Saturday, 26 December 2009

Not quite an Outsider: Random Thoughts while at Guwahati

Part I: Of airports and amusement parks

Now based in Germany, Meenaxi comes home every year to visit family and friends. The following write-up contains some of her thoughts and observations during her recent trip to Guwahati in Jan-Feb 2008

Like every year this year too I came home to Guwahati in January. It was here last May so I had not been away for too long. But plenty of things had changed in the mean time. The first development was evident immediately upon arrival at the Guwahati airport where I noticed a smartly uniformed man holding up the ASTC placard announcing an airport city service (at Rs. 60/- per trip per person) for the incoming passengers. Very good, I told myself, at least one had a choice now and was not left completely at the mercy of the uncouth and unscrupulous sumo drivers waiting outside.

However this feel-good feeling about the airport did not last long – for when we went back to the airport a couple of days later to receive someone, it looked worse than a railway station – people everywhere, the policemen being rude and arrogant with everyone, no way to get even into the lounge (entry had been temporarily stopped ostensibly for security reasons, we were told). But that was nothing compared to what happened when we saw our friends off ten days later. They were to board an IA flight to Delhi – it had been delayed but would leave at 2:30 p.m. we were told. Accordingly we urged them to go in and clear security an hour earlier. But the flight left only around 5 p.m. that day! Inside the departure lounge there was no way to get any information (the security personnel on duty couldn’t be bothered with flight details and the IA officials had conveniently vanished), no place where they could get some food (they were expecting to get lunch on board), and no way to get out again. I was deeply embarrassed – why is it that even service agencies (like the IA) who depend on customer patronage for their survival do not think it necessary to treat their customers properly. And why is it that in these modern times the departure lounge at Guwahati airport still does not have even a little snack bar?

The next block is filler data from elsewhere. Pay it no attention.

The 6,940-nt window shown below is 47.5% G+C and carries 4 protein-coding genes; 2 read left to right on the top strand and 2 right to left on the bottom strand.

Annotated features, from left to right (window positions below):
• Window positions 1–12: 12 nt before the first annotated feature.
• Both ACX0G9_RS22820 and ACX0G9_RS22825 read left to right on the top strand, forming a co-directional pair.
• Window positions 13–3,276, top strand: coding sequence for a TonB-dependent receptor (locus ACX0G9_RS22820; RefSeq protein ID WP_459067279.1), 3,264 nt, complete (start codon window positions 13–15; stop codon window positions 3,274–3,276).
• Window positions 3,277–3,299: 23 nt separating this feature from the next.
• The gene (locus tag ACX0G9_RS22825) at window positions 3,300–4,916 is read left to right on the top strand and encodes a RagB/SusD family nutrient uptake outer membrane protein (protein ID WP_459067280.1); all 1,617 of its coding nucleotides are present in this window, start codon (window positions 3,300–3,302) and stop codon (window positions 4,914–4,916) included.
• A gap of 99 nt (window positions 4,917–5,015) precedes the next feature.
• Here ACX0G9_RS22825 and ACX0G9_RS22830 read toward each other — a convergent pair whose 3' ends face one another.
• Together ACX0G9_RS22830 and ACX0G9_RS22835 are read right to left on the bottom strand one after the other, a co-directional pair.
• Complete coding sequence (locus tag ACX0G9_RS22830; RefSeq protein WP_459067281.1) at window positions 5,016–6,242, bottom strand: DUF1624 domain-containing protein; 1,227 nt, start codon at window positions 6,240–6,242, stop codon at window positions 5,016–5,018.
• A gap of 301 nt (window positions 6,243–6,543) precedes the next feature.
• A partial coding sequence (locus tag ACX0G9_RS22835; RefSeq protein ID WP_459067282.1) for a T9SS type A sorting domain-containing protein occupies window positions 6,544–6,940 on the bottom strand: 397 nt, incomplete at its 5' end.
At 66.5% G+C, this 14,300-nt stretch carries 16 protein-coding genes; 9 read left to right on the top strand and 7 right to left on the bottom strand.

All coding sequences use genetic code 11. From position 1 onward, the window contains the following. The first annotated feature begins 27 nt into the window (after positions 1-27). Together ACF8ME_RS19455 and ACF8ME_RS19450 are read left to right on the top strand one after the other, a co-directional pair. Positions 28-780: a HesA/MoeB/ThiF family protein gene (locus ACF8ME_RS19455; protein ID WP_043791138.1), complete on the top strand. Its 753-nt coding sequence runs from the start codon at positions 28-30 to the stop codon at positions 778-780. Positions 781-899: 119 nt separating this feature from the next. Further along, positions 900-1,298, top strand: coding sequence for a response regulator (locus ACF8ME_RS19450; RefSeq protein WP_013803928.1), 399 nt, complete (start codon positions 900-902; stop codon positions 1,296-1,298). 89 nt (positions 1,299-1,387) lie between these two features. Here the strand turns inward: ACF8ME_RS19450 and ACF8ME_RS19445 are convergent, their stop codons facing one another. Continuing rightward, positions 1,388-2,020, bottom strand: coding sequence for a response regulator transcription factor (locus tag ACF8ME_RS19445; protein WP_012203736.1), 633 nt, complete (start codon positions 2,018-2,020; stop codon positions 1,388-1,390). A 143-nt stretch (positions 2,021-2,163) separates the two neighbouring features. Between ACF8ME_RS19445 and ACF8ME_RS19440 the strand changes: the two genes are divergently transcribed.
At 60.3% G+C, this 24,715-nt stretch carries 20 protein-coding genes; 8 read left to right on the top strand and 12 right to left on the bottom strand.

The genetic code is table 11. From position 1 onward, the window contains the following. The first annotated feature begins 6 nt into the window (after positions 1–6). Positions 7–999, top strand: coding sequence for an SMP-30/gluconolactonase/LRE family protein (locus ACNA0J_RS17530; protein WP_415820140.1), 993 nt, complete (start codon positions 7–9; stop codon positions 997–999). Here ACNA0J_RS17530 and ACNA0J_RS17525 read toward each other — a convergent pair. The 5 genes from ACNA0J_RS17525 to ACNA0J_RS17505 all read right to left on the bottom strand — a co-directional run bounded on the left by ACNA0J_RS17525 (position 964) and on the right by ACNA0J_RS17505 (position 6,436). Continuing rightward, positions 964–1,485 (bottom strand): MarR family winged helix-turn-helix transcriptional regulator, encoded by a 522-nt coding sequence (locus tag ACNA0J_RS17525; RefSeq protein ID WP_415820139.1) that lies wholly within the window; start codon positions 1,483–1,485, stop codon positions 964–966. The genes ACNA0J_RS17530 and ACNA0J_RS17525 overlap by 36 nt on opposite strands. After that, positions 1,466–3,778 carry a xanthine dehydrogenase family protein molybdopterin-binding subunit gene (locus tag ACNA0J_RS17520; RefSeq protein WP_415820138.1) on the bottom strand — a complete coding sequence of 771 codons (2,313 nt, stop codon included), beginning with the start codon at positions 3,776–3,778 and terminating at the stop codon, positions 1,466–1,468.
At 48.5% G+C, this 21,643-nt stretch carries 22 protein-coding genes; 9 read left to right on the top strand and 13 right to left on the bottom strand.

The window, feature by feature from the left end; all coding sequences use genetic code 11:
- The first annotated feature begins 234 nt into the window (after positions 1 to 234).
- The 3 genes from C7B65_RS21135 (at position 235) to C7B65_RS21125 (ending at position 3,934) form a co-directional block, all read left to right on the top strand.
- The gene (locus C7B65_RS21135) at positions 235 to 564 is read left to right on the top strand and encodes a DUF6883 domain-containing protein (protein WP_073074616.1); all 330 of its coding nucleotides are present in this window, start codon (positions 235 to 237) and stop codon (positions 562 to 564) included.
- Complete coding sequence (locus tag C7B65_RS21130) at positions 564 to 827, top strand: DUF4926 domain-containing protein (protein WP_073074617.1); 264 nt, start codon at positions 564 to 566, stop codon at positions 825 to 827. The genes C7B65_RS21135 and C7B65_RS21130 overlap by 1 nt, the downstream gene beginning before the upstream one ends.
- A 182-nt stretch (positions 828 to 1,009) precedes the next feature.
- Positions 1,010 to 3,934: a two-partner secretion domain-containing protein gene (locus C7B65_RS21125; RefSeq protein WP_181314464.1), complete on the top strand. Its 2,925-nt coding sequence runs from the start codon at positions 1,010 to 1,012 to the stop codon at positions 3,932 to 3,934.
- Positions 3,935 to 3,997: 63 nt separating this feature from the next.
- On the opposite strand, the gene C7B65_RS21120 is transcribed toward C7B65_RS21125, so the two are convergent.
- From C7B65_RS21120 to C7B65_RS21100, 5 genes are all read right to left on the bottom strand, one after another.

What makes the absence even more mystifying is the ubiquitous presence of new restaurants and coffee-houses in the city these days. This seems to be the new fashion these days – going out, shopping and eating. Not to speak of shopping malls, resorts and fly-overs, this time I even saw a new amusement complex boasting of a Bowling Centre in the city! Our Guwahatians will have no time to be bored any more, what with golf courses and bowling arenas. One would imagine the Assamese are very fit and health-conscious people. But if one did a survey of how many cars the rich golfers have per family (or tried to figure out how many of that well-to-do bunch actually used a bicycle) one would get a different picture.

Don’t try your stupid firangi ideas here, I can already hear these people shouting. Where are the roads where we can go cycling? Yes, of course there are no roads, but isn’t it your cars parked on the road side that make the already narrow roads even narrower? Is it not all the rubbish people throw on the streets that make the pavements impossible to walk on? Before we accuse others for what they have not done would it not be better to ask what we can do to make things in our city better? Not to speak of walking, the city is getting so full that there is hardly any space left outdoors for the poor city-bred children to play in. And even kids whose parents are rich enough to have a whole bungalow to themselves, are actively discouraged from going out to play (for security reasons, the parents insist). Instead they are asked to “go and watch T.V. instead”! Poor kids!

Fly-overs and shopping malls are great signs of progress, but no city which has no green spaces for public use, no parks for kids, no parking lots for cars and no clean public toilets anywhere, to mention just a few such problems, can claim to be doing the right thing. No city in which the cavalcades of our VIPs have precedence over ambulances and fire-engines can claim to be part of a civilised democratic set-up where the rule of law prevails.
Posted by meenaxi at 09:41

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